Interrelationships between bone microarchitecture and strength in ovariectomized monkeys treated with teriparatide

Peiqi Chen, Christopher P. Jerome, David B. Burr, Charles H. Turner, Yanfei L. Ma, Asad Rana, Masahiko Sato

Research output: Contribution to journalArticle

18 Scopus citations

Abstract

Bone microarchitecture measured at the iliac crest at 6 mo was confirmed to be a reasonable surrogate for, and a predictor of, architecture and strength of the femoral neck and lumbar vertebra after 18 mo of teriparatide treatment. However, the data taken together showed the importance of cortical bone volume for vertebra to assess pharmacological effects on bone quality. Introduction: Improvements in bone architecture with teriparatide treatment are suggested to contribute to fracture risk reduction in osteoporotic patients. Teriparatide significantly improves microarchitecture in the iliac crest of humans by stimulating bone modeling and remodeling processes that differ dramatically from those induced by antiresorptives. The relationship between improvements of bone microarchitecture and improvements of bone strength with teriparatide treatment has not yet been fully studied. Materials and Methods: Ovariectomized monkeys were administered vehicle (n = 20); teriparatide 1.0 μg/ kg/d (n = 19); or teriparatide 5.0 μg/kg/d (n = 21) for 18 mo. Iliac crest biopsies were obtained at 6 and 15 mo after initiation of treatment. Animals were killed after 18 mo of treatment, and adjacent vertebrae or contralateral proximal femora were processed for biomechanical or histomorphometric analyses. Pearson correlation analyses were performed to assess the relationship between biomechanical and static histomorphometric parameters of lumbar vertebra, femoral neck, and iliac crest biopsies. Results: Static histomorphometric parameters of the 6- and 15-mo biopsies were significantly correlated with the vertebral and femoral neck parameters obtained at 18 mo of teriparatide treatment. Iliac crest biopsy parameters at 6 and 15 mo also correlated with vertebral and femoral neck strength at 18 mo. Static histo-morphometry of the lumbar vertebra and femoral neck at 18 mo also significantly correlated with strength at these sites. However, cortical bone volume of the lumbar vertebrae had the strongest correlation with vertebral and femoral neck strength (r = 0.74 and 0.71, respectively). Conclusions: Teriparatide dose dependency improved cortical and trabecular microarchitecture of vertebra and femoral neck, as well as trabecular microarchitecture of the iliac crest. Bone microarchitecture at all sites was significantly correlated with lumbar vertebra and femoral neck strength. Cortical bone volume of vertebra had the strongest correlation with vertebral and femoral neck strength. Therefore, structural improvement seemed to be part of the mechanism for improved strength observed with teriparatide treatment. Trabecular bone architecture of the iliac crest at 6 mo also correlated with vertebral and femoral neck strength, as did femoral neck (cortical and trabecular) histomorphometry and trabecular histomorphometry of vertebra after 18 mo of treatment. Because clinical assessment of cortical bone volume is not readily possible for vertebra noninvasively, these findings confirm the importance of iliac crest biopsies to monitor skeletal health and show that biopsies are a reasonable surrogate to assess spine and femoral neck structure and function.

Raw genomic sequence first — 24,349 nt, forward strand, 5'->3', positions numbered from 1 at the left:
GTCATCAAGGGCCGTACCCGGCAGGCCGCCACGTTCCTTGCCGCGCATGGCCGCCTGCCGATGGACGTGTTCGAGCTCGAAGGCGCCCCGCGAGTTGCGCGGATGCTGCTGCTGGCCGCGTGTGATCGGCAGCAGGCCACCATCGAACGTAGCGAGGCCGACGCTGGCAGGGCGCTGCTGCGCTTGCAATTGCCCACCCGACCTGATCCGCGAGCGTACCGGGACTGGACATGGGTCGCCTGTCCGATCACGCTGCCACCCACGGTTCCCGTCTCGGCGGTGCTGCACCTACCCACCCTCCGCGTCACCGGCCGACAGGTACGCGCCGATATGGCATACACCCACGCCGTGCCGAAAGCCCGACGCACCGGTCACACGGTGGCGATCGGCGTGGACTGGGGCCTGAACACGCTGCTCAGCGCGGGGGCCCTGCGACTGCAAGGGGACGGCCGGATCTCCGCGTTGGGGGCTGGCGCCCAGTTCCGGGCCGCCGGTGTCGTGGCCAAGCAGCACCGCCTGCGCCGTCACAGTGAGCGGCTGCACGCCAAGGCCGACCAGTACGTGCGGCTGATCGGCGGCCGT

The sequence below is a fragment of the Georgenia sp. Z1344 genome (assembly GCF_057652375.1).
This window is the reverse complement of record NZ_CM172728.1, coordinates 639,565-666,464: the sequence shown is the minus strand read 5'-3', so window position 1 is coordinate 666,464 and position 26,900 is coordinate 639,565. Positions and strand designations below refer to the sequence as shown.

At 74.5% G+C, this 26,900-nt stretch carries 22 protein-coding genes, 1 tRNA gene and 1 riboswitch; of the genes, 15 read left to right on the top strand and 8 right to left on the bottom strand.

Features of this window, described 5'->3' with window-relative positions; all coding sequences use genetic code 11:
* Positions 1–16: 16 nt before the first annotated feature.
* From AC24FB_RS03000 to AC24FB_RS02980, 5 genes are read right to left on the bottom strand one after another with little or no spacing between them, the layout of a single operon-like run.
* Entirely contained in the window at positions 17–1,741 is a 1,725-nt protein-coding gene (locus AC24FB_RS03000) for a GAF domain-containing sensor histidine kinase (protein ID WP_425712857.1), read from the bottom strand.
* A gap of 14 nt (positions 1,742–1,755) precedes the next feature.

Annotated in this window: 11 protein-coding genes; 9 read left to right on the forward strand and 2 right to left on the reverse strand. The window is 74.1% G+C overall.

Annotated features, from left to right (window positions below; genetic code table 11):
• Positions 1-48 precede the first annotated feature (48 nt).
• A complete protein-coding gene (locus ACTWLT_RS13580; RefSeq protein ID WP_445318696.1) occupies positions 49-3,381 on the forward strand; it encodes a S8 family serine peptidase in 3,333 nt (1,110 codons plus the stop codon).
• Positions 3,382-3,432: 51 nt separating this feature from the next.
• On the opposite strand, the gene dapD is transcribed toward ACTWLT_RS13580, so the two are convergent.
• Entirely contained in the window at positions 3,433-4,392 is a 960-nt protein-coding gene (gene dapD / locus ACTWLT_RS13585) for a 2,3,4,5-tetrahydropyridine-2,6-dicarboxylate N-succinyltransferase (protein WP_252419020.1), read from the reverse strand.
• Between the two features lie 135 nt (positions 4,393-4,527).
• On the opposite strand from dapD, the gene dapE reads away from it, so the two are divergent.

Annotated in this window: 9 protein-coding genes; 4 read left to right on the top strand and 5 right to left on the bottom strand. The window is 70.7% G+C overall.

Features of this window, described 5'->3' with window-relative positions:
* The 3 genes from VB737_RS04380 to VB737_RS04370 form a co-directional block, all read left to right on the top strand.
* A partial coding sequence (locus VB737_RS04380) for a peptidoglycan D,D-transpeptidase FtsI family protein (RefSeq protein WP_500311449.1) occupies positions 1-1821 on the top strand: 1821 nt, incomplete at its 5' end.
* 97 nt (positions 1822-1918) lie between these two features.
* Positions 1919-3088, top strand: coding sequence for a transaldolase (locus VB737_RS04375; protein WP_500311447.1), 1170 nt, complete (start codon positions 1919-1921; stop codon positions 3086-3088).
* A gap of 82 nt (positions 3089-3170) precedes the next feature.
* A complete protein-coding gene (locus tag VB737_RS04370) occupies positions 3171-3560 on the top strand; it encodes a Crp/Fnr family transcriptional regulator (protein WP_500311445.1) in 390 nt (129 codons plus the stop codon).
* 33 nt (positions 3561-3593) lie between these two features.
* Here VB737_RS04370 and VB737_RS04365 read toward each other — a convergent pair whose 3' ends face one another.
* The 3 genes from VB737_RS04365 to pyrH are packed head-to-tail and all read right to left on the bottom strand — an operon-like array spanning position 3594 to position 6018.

Original languageEnglish (US)
Pages (from-to)841-848
Number of pages8
JournalJournal of Bone and Mineral Research
Volume22
Issue number6
DOIs
StatePublished - Jun 1 2007

Keywords

  • Bone biopsy
  • Bone microarchitecture
  • Bone strength
  • Histomorphometry
  • Teriparatide

ASJC Scopus subject areas

  • Surgery

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